Out in the Ring
(Canada/USA/UK, 105 min.)
Dir. Ry Levey
Programmes: Septentrion Shadows, Queer Genre Cinema Spotlight
In his feature directorial debut, Canadian director Ry Levey details the history, inclusion, and portrayal of LGBTQIA+ athletes in professional wrestling. Out in the Ring uses a bevy of archival footage and interviews from performers, fans, and writers to dive into the world of pro-wrestling through a queer lens presenting thoughtful commentary on homophobia, misrepresentation, and the progress made in the sport.
Out in the Ring begins by stating a contradiction of the sport: the act of wrestling can be a homoerotic affair. Moreover, the pomp and circumstance that surrounds the performances can be quite flamboyant — and yet, wrestling has long harnessed homophobia to appease their fan base. This is exemplified best with Billy and Chuck, a wrestling tag team who performed with World Wrestling Entertainment (WWE) from 2001 to 2002.
Billy and Chuck began their WWE team-up as ‘heels’ (i.e. the villains of the ring). Increasingly, their storyline emphasized their relationship. WWE’s presentation of them as baddies soon blended with their perceived homosexuality. In 2002, the story of Billy and Chuck culminated in a proposal and commitment ceremony performed on the vastly popular WWE program, SmackDown.
Just as the “officiant” was about to declare them husbands/partners, Billy and Chuck pulled the rug out from everyone declaring this whole thing to be a publicity stunt that was about to go too far. “Hey, we’re not gay,” Billy told the crowd. “I mean, we got nothing against gay people….”
This moment would become a controversial piece of wrestling history. It not only showed WWE’s attitude towards the queer community, but also demonstrated just how willing they were to appropriate and misrepresent them.
One interesting aspect to the story that Levey leaves out, though, is GLAAD’s (Gay & Lesbian Alliance Against Defamation) involvement. WWE had consulted with GLAAD about the Billy and Chuck narrative and, upon seeing the “ceremony,” GLAAD was rightly angry at WWE when their true intentions were presented.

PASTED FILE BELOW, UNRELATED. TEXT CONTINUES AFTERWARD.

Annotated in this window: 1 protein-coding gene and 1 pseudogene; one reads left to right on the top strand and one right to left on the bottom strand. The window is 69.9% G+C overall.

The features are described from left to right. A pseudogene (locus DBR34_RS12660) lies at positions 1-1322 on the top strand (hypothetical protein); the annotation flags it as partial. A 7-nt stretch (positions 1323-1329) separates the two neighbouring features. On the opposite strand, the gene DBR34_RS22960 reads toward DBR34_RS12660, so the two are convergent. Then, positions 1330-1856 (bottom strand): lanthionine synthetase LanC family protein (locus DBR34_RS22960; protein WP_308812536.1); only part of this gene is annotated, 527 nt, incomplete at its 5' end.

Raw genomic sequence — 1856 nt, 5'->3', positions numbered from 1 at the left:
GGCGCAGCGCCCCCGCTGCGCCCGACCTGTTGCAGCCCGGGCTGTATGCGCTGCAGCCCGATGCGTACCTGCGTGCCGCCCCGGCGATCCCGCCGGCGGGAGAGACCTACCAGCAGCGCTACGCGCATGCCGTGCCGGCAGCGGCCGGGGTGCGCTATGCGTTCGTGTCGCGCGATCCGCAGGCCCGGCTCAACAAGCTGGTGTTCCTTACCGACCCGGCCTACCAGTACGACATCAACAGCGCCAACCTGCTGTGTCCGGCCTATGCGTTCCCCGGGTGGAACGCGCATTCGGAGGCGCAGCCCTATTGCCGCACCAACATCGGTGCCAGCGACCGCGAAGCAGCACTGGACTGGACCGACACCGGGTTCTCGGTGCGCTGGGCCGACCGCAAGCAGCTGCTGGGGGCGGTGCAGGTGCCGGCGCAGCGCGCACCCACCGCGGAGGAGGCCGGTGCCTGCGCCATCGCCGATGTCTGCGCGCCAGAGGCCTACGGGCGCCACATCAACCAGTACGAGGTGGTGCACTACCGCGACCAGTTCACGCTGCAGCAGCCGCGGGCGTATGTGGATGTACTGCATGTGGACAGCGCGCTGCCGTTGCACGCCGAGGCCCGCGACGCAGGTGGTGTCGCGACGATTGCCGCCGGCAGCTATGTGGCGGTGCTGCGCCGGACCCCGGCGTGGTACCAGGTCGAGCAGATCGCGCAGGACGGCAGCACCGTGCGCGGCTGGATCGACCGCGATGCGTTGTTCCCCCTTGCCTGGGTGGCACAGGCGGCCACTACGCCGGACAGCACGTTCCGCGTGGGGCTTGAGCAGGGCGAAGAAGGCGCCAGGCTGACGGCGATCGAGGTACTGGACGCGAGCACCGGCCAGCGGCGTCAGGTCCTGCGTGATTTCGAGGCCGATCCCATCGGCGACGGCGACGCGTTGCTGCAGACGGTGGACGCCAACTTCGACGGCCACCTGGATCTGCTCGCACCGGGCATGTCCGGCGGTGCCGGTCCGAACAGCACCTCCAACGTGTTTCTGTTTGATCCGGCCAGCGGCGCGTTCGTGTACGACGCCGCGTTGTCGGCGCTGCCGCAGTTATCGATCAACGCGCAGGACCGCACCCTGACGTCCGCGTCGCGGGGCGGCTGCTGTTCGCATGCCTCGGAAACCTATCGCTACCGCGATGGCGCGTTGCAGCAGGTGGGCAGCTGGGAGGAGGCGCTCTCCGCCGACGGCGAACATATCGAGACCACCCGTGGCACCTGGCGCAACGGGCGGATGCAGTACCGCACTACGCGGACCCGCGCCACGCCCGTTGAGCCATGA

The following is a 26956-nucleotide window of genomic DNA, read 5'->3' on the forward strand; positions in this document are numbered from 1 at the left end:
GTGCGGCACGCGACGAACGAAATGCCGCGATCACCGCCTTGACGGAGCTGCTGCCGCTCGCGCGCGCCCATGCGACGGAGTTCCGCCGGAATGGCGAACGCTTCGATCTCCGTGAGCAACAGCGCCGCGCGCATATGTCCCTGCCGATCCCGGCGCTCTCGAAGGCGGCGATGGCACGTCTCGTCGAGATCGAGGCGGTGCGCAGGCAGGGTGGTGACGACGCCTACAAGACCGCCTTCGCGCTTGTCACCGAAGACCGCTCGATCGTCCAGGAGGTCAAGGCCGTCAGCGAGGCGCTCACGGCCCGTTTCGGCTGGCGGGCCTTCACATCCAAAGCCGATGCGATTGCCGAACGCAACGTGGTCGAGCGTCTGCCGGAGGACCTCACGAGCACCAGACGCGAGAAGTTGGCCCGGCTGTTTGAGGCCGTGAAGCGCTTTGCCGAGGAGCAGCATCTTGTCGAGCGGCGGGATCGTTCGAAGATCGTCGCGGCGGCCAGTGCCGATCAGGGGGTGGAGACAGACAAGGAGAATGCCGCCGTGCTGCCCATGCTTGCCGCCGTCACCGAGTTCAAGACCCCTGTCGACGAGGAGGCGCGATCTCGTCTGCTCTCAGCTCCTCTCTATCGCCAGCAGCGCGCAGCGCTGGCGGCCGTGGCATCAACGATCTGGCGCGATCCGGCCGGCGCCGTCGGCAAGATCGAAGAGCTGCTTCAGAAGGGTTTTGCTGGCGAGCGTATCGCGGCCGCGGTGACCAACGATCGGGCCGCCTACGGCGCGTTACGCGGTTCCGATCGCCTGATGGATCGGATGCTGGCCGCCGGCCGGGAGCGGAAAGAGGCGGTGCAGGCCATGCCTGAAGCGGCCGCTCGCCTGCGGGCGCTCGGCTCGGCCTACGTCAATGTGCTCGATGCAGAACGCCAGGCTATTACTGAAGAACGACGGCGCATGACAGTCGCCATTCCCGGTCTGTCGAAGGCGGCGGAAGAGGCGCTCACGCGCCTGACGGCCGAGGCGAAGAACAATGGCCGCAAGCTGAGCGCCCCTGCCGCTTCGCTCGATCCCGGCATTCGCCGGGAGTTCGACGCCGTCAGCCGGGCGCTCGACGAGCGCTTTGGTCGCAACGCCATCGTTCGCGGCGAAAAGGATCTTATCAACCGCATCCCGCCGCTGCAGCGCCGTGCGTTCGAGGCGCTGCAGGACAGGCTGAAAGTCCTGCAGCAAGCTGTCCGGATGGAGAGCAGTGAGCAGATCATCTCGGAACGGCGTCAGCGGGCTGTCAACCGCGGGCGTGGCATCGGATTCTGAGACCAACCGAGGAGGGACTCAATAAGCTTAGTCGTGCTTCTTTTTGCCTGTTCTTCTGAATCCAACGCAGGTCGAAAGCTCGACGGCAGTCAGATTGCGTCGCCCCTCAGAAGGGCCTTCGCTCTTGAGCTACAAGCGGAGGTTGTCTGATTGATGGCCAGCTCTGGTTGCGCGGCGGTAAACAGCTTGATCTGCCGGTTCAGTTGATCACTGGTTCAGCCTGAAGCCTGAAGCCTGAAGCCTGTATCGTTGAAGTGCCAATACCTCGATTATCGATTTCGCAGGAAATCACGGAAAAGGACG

This is a recurring trend throughout the film. Rather than wading into the politics and business of wrestling or the motivations of the WWE, Out in the Ring focuses on the impact the Billy and Chuck’s stunt, Gorgeous George’s appropriation of queer culture, and other cases that had an impact on the fan base, particularly young fans who might become wrestlers themselves. By doing so, Levey’s film goes beyond being a strict historical information dump, and becomes a personal film made for fans by fans.
Given the vast amount of information given in this film, Levey does a great job of organizing Out in the Ring into an entertaining essay. His interview subjects are well chosen: wrestlers, journalists, historians—all of whom are massive fans of the sport. They are very open with Levey and not only speak intelligently about the wrestling industry and history, but are very heartfelt and forthcoming with their own experiences in the ring or on the sidelines cheering on their favourite wrestlers. One of the most interesting discussion points among the interviewees is their internal struggle with being a fan of the sport of wrestling, while simultaneously feeling vexed by its culture.
There’s an honesty to Out in the Ring that is refreshing and effective in conveying the nuances of the subject. And because Levey tells the sport’s marred history and celebrate its beauty through fans’ perspectives, the film transcends the sport. Rather, it’s a conflicted love letter from fans, who acknowledge the sport’s misgivings, and ask for it to be as beautiful and exemplary as they know it can be.